Categories
Reading

The Thermals — Desperate Ground

The Ther­mals have a new album out in April on Sad­dle Creek. It’s called Des­per­ate Ground. I’m real­ly excit­ed.

Categories
Doing

My Thermals Session

The Ther­mals were kind enough to stop by the Com­cast Cen­ter when they were in town to play a few songs and talk to me about their new album, Now We Can See. The Ther­mals are the sort of band who do every­thing right, but I’m not sure they’ll ever get the main­stream recog­ni­tion they deserve.

I have to say I’m extreme­ly proud of every­one who par­tic­i­pat­ed in mak­ing this look so great. I wish it were pos­si­ble to do more, but we sim­ply could­n’t get enough trac­tion to sup­port it. Tell me how you think it came out!

Categories
Doing

I’m Interviewing Mastodon Today

Today is a real­ly excit­ing day and not just because it’s Fri­day and the sun is final­ly shin­ing. I’m bring­ing Mastodon into the Com­cast Cen­ter to talk about their new album, Crack the Skye! I know that inter­view­ing a band on tour isn’t that big a deal, but it’s a major step for­ward for comcast.net/music as I try to work more orig­i­nal music con­tent into my work­flow. The idea of hav­ing reg­u­lar inter­view and per­for­mance fea­turettes is one I hope bands, labels, and fans will appre­ci­ate. Of course, the pos­si­bil­i­ty of my face being some­where in the video on demand music fold­er is excit­ing as well.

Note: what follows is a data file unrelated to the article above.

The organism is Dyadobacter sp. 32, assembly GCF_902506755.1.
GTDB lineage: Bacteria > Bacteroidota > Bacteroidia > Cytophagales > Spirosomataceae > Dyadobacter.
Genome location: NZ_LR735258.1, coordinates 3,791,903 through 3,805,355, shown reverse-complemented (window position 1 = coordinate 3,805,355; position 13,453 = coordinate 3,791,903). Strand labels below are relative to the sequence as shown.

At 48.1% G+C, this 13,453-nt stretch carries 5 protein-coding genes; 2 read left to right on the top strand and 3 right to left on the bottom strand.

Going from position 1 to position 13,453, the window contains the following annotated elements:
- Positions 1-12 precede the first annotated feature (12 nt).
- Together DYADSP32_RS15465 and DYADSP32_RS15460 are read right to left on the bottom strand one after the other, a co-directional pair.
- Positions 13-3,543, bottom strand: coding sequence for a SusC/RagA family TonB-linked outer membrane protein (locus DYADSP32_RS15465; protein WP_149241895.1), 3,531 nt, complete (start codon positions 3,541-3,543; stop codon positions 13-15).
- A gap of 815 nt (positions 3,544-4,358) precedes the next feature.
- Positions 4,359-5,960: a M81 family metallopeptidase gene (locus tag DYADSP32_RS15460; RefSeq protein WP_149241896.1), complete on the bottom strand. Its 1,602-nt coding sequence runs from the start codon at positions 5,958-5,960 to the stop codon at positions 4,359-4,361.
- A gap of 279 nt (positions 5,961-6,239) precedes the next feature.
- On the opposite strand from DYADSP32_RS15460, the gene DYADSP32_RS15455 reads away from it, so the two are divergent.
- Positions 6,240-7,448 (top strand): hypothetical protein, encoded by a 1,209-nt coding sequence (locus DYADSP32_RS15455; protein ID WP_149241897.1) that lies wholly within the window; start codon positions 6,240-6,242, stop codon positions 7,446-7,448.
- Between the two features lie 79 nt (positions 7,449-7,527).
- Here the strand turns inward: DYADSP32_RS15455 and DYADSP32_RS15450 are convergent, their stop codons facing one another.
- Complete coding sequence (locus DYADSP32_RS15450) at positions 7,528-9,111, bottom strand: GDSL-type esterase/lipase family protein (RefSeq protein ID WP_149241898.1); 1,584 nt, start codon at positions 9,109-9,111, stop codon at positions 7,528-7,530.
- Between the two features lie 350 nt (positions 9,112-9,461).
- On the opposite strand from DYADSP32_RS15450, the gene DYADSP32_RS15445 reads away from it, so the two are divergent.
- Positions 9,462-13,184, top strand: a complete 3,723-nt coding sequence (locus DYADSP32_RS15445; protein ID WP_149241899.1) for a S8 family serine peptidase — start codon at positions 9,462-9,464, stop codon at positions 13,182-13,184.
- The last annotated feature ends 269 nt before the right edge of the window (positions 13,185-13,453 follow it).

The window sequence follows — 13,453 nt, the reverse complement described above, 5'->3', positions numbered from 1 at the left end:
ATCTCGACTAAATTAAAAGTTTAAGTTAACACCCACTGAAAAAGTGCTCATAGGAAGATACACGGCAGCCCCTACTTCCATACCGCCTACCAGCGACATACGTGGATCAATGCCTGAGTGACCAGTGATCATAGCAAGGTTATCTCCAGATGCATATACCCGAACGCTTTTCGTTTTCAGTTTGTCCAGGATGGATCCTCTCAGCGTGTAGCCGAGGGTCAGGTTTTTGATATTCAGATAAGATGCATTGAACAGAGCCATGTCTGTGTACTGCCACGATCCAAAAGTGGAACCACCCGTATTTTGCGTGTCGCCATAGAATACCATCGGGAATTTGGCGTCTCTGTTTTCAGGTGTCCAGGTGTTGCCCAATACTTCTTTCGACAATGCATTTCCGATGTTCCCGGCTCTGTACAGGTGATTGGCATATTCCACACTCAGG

I know. I used the word “work­flow.” If you’re pro­fes­sion­al­ly involved in any aspect of the music busi­ness, espe­cial­ly in edi­to­r­i­al, you already know how dif­fi­cult it is to do this sort of thing when peo­ple are clam­or­ing to find out whether or not Madon­na will be allowed to adopt in Malawi. Take my word for it: it’s hard.

Hav­ing said that, the Ther­mals are com­ing in next week to play a few songs for us before their show at John­ny Bren­da’s next Tues­day night. I’m real­ly look­ing for­ward to that, too! It’s an excit­ing time. Now the key is just build­ing momen­tum. Wish me luck!

Categories
Doing

The Thermals Sign to Kill Rock Stars

I got the press release that the Ther­mals signed to Kill Rock Stars just as I got home from the office. I think it’s great that they were able to stay on a clas­sic North­west label, but it seemed more strange that they would­n’t re-up with Sub Pop.

Coin­ci­den­tal­ly, Swedes Loney, Dear — a band signed in the post-“Young Folks” hys­te­ria — recent­ly depart­ed Sub Pop as well. Not to get too pulpy, but is there more to this than meets the eye? Loney, Dear were poor­ly reviewed and their Sub Pop debut, Loney, Noir, was a stinker. But the Ther­mals seemed to be the sort of act that Beg­gars Group would’ve poached in a heart­beat just a few years ago.

I’ll stop beat­ing around the bush: I’m shocked that a band like the Ther­mals would end up on such a tiny label at this point in their devel­op­ment. I know the music indus­try is bad, but labels like XL are still sign­ing bands and reis­su­ing albums a year after every­one in the blo­gos­phere down­loaded them. But that’s just busi­ness.

Think of it anoth­er way: if Deer­hoof — a band that crit­ics once show­ered with praise — does­n’t gen­er­ate heat a month after drop­ping their new album, Offend Mag­gie (7.6, no less), can they work a band that may have out­lived its hype cycle? At this point in his­to­ry, it does­n’t even seem to mat­ter if a band is hit­ting its stride. Every­thing is yes­ter­day’s papers the moment it leaks.

Don’t believe me? Read this pul­lquote in the Pitch­fork news piece from this after­noon and tell me it did­n’t make you wince.